# 10.3 Operating Break-even Point

In the analysis of operating leverage, we shall first need to establish the operating break-even point as a point of reference. In general, we break even on an operating basis, when revenues equal operating costs. At that point, EBIT, i.e., revenues minus operating costs (before interest and taxes), will be equal to zero. We may state the break-even as follows:

Revenues = Operating costs

Revenues – operating costs = 0

Further, revenue may be re-stated as unit price (P) times quantity (Q) produced and sold. Operating costs equal the variable costs per unit produced (V) times the quantity produced, plus the fixed cost component (F). We can now state our basic break-even formula as PQ = VQ + F. We can also derive some other useful formulas from this basic one, which are summarized below.

 1 PQ = VQ +F P=Avg. Price per unit Q = Quantity Sold/ Produced V= Variable Cost per Unit Produced F = Fixed Costs 2 PQ – VQ – F = 0 3 Q (P – V ) – F = 0 4 Q = F + (P – V)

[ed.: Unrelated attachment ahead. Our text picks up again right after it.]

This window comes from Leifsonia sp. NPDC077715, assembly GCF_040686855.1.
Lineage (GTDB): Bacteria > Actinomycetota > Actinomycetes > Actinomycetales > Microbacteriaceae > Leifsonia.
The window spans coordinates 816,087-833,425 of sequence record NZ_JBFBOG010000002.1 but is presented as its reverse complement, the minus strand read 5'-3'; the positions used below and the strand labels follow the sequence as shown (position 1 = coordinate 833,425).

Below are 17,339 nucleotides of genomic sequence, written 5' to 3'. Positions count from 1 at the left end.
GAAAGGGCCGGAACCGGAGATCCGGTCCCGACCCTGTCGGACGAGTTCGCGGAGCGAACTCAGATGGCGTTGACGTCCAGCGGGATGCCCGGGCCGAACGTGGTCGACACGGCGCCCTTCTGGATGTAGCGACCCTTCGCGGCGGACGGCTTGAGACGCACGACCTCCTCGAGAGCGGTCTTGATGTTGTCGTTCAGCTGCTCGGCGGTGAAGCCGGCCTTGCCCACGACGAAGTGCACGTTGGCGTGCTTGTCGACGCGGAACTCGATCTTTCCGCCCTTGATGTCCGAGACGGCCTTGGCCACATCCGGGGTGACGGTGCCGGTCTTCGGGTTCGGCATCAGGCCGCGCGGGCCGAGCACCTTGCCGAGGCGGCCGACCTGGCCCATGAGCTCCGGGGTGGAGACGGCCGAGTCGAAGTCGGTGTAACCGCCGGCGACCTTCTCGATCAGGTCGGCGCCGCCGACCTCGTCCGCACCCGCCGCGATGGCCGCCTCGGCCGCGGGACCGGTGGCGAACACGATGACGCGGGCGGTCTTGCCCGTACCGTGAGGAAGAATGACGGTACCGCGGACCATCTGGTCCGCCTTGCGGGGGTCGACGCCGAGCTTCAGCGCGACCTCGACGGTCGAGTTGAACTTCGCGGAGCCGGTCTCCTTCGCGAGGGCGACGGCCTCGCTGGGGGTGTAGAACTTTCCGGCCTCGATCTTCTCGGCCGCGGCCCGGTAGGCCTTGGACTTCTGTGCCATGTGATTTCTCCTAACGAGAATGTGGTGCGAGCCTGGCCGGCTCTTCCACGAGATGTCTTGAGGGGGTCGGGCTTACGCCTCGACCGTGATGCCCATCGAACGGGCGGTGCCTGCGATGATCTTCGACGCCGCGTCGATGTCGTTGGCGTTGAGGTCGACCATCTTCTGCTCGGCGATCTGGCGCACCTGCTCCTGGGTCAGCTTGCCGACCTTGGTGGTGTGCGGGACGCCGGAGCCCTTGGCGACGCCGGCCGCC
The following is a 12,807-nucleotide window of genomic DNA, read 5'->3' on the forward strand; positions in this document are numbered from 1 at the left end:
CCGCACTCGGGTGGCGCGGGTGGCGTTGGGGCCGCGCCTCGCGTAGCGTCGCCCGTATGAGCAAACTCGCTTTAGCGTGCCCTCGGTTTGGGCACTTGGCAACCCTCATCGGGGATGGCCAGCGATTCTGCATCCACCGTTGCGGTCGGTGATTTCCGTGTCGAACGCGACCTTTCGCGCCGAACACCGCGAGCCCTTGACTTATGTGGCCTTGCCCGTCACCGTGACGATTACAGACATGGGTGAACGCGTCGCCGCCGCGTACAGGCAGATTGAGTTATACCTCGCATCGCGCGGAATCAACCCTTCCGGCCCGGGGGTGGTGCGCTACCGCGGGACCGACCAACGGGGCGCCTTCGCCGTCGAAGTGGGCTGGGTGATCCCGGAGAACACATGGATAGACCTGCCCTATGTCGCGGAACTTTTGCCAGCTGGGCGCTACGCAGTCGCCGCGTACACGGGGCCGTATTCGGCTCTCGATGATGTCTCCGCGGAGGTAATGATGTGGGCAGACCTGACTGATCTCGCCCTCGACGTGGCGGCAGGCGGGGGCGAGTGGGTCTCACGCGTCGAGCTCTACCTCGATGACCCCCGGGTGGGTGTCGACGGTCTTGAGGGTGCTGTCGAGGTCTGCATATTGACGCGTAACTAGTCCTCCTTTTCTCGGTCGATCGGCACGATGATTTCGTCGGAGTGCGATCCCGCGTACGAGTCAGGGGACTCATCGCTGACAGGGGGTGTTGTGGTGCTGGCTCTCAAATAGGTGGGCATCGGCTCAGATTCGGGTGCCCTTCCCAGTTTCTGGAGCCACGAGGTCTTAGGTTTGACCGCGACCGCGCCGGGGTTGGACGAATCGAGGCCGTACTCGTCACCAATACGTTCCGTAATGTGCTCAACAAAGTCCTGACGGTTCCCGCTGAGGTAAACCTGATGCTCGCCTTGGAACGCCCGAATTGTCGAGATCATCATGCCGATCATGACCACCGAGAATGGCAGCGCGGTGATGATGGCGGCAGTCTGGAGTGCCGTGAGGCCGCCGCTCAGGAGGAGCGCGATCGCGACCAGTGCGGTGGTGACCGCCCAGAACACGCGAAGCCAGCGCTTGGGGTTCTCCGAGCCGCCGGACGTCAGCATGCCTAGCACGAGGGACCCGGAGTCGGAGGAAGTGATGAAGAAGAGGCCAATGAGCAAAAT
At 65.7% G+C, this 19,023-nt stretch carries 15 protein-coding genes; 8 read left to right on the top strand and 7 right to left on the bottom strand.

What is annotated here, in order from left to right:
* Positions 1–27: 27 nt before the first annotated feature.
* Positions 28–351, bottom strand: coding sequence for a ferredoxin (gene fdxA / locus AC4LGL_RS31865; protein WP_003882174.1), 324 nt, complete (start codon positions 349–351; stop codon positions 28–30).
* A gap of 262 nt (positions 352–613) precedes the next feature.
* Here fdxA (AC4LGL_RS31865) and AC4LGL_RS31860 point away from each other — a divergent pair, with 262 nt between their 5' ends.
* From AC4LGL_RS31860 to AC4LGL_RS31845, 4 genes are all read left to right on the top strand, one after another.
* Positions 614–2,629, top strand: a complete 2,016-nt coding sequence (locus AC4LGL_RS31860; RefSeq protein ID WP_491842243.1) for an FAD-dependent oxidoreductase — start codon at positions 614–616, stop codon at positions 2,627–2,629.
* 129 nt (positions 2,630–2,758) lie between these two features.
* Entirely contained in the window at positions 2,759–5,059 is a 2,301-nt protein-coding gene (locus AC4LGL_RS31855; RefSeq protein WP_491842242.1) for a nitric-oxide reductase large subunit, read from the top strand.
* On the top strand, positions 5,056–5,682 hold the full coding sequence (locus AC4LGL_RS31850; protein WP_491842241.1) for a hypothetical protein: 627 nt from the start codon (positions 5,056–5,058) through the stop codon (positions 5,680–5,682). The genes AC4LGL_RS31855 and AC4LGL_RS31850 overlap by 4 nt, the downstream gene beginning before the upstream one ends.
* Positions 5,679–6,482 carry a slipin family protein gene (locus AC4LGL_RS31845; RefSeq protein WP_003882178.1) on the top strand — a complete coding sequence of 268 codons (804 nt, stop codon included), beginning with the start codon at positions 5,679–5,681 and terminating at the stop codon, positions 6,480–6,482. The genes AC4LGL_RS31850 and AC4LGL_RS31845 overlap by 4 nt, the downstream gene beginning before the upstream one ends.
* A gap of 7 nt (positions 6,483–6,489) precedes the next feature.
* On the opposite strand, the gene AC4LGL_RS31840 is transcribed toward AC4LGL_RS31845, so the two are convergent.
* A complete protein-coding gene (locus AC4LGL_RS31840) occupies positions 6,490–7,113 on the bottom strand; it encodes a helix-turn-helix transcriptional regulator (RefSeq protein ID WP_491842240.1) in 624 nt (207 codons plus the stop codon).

You may also note that the equations above are linear. We are now ready to launch into an illustration.  You are given two plans: Plans “A” and “B.” Plan B is the leveraged plan. The unit price at which the product is sold is a function of the market for the product and is independent of the leverage analysis; therefore, the price is the same under each plan.

 Plan A Plan B Price P \$ 2 / unit \$ 2/ unit Variable Cost V \$ 1.50 / unit \$1.00/ unit Fixed Cost F \$20,000 \$60,000

Variable and fixed costs are inversely related. When the company invests in fixed or capital equipment, the labor input per unit is diminished; with the use of a machine, a laborer can produce more, so the variable cost per unit is reduced. Now, let us return to the basic question: Does it pay to invest in a capital asset (or assets) or to, instead, rely on variable costs?

Note:

• Cost accountants may refer to revenues less variable cost as the “contribution margin.”
• In this analysis, we assume that all units produced are sold.